Myelomeningocele in one neonate from a fraternal triplet birth: Two case reports on neurosurgical and multidisciplinary treatment during the perinatal period

Nobuya Murakami, Akiko Kanata, Ai Kurogi, Nobutaka Mukae, Takafumi Shimogawa, Naoyuki Nakanami, Masako Ichiyama, Takato Morioka

Research output: Contribution to journalArticlepeer-review

Abstract

Background: Few reports have described open spinal dysraphism in triplets or higher-order pregnancies, making details on the clinical course and the outcome of these cases scarce. Case reports: Among 61 neonates who underwent repair surgery for myelomeningocele (MMC) in our institutions, there were two cases of MMC occurring in one neonate from a fraternal triplet birth. Case 1 was a girl weighing 2086 g, born at 35 weeks of gestation by cesarean section prompted by the disabling abdominal protuberance of her mother. She had severe motor weakness in her lower extremities and other congenital malformations. Case 2 was a boy weighing 1573 g, born at 32 weeks of gestation by emergency cesarean section because of preterm rupture of membrane. He had respiratory disorders requiring continuous positive airway pressure (CPAP) management in the neonatal intensive care unit (NICU) for 51 days. Both patients underwent successful surgical repair of MMC, followed by placement of a ventriculoperitoneal shunt. In both cases, the other members of the triplet were low-birth-weight infants, with two of them requiring CPAP management in the NICU for 17–18 days due to pulmonary immaturity. Conclusion: The incidence of triplet pregnancies has been increasing. Because triplets are at an increased risk of premature birth and low-birth-weight, perioperative management of triplets with MMC requires careful procedures to manage blood loss, hypothermia, and cerebrospinal fluid leakage. The other members of the triplet may also be affected by prematurity and congenital anomalies that require management in NICU. The birth of triplets with MMC may overwhelm perinatal medical departments. The cases presented in this paper demonstrate that although management of a triplet with MMC is challenging, cooperation within the multidisciplinary medical team can result in favorable outcome.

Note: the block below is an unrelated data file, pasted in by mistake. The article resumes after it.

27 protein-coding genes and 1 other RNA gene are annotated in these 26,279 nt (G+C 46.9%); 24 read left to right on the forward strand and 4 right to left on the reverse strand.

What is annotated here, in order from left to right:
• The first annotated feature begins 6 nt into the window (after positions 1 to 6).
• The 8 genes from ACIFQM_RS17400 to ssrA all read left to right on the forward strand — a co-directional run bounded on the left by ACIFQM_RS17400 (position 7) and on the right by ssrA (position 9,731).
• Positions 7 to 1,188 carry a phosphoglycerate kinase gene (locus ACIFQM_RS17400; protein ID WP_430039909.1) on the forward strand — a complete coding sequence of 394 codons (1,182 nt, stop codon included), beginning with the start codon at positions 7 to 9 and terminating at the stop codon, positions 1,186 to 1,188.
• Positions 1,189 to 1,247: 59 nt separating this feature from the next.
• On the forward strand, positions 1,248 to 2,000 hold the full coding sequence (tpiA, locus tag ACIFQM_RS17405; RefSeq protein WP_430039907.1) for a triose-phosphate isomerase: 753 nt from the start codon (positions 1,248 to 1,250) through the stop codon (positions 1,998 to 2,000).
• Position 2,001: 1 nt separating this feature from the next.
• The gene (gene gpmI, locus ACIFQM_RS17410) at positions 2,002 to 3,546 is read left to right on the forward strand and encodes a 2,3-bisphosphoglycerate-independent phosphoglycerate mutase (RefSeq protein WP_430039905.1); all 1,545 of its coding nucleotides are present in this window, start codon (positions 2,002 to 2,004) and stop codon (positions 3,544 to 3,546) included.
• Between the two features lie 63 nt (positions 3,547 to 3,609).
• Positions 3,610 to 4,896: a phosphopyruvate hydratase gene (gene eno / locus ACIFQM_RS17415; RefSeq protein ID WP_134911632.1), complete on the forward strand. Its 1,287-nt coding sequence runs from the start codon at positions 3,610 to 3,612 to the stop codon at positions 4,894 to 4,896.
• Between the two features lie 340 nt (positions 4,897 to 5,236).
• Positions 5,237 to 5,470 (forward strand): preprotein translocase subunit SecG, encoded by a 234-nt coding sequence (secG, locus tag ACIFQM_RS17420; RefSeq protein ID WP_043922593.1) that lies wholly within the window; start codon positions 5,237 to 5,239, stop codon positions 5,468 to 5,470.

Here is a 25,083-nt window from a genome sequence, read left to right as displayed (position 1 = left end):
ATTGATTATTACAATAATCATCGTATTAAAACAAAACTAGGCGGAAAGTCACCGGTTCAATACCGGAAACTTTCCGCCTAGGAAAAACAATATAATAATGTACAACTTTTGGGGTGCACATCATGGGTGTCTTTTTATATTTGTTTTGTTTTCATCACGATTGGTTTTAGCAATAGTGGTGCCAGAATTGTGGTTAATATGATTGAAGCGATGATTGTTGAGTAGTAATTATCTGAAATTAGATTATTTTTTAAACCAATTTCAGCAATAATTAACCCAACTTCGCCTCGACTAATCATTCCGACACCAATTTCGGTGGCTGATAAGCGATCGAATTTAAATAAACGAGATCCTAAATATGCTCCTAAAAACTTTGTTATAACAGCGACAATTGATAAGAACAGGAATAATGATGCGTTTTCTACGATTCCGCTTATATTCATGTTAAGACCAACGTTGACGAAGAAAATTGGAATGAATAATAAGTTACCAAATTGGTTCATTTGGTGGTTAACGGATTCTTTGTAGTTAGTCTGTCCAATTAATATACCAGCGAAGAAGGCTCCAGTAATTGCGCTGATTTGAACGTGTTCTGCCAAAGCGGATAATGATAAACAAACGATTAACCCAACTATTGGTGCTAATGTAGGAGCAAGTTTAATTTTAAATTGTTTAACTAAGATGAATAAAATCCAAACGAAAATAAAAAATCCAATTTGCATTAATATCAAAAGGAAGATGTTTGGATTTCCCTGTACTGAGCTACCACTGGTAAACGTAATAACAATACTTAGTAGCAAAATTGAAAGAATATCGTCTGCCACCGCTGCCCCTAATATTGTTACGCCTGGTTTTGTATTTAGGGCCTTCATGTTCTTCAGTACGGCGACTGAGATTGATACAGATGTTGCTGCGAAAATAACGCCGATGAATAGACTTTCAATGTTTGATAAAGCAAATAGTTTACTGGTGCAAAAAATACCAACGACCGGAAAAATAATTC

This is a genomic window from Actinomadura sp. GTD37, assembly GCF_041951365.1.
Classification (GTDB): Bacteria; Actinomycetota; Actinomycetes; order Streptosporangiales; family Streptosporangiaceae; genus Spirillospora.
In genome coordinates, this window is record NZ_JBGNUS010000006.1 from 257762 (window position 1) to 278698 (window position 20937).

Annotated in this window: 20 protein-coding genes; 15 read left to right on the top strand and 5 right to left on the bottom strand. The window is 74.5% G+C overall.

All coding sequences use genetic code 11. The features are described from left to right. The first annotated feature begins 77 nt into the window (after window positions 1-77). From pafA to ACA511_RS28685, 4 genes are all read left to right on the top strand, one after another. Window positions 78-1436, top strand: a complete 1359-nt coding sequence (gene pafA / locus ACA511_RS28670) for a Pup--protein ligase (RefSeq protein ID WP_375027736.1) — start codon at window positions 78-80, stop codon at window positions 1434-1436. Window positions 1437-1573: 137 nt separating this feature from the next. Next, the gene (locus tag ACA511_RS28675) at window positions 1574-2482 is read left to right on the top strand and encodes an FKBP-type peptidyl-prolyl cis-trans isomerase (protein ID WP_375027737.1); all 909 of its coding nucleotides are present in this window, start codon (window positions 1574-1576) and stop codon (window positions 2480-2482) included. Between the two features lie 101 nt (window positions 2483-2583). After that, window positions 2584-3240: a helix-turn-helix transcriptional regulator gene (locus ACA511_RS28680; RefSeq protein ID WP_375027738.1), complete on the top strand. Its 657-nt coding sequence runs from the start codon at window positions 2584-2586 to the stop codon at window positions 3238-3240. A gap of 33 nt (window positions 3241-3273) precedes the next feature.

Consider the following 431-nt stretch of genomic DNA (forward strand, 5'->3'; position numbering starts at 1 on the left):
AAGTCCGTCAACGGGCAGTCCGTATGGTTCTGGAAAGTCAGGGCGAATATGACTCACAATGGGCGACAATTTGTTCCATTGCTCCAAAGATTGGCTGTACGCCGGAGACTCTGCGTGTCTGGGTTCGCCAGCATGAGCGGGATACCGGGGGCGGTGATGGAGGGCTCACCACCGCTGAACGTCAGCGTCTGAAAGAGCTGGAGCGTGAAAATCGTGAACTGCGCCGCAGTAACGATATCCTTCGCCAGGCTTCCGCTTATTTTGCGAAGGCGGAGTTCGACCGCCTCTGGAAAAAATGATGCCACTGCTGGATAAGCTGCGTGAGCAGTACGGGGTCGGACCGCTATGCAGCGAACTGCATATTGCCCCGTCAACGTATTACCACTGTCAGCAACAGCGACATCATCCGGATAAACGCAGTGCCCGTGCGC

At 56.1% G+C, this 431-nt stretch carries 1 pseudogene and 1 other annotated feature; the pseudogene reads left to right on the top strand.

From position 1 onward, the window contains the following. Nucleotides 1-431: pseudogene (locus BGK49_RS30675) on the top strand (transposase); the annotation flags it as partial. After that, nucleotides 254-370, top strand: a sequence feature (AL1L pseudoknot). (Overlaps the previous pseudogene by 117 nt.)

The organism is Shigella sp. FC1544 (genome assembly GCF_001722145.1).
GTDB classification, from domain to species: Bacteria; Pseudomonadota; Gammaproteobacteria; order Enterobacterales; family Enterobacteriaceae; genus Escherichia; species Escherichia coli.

Original languageEnglish
Article number101372
JournalInterdisciplinary Neurosurgery: Advanced Techniques and Case Management
Volume27
DOIs
Publication statusPublished - Mar 2022

All Science Journal Classification (ASJC) codes

  • Surgery
  • Clinical Neurology

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